The ruling against Young was made in New York State Supreme Court in Manhattan on July 2, according to court documents.
Young took out a high-risk loan from Pro Player Funding for $1.877 million during the NFL lockout in May 2011, while he was still under contract with the Tennessee Titans. The loan -- plus $619,000 in interest -- was due to be paid back in January 2013 at an annual interest rate of 20 percent. That rate jumped another 10 percent if Young missed a payment.
A ruling in the lending company's favor was made because Young agreed he understood the terms by signing what's called an affidavit of confession of judgment upon taking out the loan. The affidavit is regarded as proof and could be used at any time by the lender in the event a client defaults on the loan.
TMZ.com first reported the ruling against Young last week.
Young was unavailable for comment Thursday because he was traveling with the Bills to Minnesota for their preseason game on Friday. Messages left seeking comment from both the player's agent and publicist were not returned.
PFF filed a complaint on June 6, saying Young missed a payment that was supposed to be deposited into an escrow account by the Bills between May 22-31. Young had signed a one-year contract worth potentially $3 million with Buffalo on May 15.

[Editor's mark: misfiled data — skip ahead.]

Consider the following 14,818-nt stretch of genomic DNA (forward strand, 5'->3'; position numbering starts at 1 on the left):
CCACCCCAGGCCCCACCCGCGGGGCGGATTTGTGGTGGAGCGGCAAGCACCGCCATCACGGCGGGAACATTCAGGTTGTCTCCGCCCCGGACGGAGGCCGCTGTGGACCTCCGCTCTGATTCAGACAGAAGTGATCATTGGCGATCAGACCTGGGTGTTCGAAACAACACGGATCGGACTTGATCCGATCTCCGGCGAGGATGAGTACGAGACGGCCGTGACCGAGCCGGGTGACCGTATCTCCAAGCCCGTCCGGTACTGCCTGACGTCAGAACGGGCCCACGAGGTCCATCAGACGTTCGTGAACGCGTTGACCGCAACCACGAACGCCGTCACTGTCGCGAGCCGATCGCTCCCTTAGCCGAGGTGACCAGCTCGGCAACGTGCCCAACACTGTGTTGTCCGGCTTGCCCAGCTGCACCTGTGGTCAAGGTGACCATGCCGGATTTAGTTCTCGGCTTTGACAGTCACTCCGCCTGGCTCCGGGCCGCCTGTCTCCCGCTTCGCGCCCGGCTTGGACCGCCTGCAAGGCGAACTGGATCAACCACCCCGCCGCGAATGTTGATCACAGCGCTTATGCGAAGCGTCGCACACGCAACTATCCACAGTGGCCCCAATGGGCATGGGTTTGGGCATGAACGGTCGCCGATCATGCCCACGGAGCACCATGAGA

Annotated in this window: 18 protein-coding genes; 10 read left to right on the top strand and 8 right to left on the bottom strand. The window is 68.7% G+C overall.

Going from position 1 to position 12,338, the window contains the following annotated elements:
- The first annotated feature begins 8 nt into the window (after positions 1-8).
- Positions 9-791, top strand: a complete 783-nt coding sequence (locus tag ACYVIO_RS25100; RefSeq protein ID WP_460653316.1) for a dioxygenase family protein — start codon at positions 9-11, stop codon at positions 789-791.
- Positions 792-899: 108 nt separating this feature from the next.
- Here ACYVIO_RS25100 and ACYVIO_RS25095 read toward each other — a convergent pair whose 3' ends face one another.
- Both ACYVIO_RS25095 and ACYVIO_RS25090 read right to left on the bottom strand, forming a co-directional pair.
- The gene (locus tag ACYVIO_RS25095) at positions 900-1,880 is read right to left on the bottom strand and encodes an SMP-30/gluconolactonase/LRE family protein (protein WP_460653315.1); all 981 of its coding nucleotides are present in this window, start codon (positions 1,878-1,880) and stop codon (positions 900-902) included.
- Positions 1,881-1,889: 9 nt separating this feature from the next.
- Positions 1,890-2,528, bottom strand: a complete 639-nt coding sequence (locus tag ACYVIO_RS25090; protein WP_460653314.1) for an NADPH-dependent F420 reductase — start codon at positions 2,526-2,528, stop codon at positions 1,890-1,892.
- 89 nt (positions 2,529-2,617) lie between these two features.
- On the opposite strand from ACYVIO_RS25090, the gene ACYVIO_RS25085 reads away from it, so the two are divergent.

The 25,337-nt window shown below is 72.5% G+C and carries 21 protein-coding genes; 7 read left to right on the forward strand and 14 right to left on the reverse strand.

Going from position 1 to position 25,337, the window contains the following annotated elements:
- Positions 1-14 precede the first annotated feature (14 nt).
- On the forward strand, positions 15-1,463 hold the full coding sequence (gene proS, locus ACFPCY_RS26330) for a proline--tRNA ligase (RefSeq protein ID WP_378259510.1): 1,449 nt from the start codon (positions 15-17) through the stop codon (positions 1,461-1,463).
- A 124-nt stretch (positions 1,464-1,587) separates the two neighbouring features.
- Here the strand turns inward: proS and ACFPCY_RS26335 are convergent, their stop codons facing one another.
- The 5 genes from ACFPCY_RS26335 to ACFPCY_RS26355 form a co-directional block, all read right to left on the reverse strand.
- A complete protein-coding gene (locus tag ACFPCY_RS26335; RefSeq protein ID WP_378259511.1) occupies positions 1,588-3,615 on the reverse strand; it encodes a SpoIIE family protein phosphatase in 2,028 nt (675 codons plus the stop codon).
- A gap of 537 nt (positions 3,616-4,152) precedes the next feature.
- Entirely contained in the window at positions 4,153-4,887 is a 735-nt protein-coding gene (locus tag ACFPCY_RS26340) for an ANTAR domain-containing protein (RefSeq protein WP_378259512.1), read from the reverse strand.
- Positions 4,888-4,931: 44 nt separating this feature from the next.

Young had a similar payment agreement with the Titans, court documents showed.
He was released by Tennessee following the lockout and spent the 2011 season with Philadelphia.
Young already had paid more than $180,000 in interest that was due on the loan before defaulting.
This is the latest financial blow for Young, who gained national attention in 2006. That was when he led Texas to the national championship, was drafted third overall by the Titans and finished the NFL season being named the league's offensive rookie of the year.
In June, the quarterback filed a lawsuit in Houston accusing his former agent, Major Adams II, and ex-financial adviser, Ronnie T. Peoples, of cheating him out of at least $5.5 million.
Young alleges the two conspired to commit fraud and misappropriate money he was supposed to have earned from his five-year, $54 million rookie contract and through endorsement deals.
Adams and Peoples have both denied the allegations.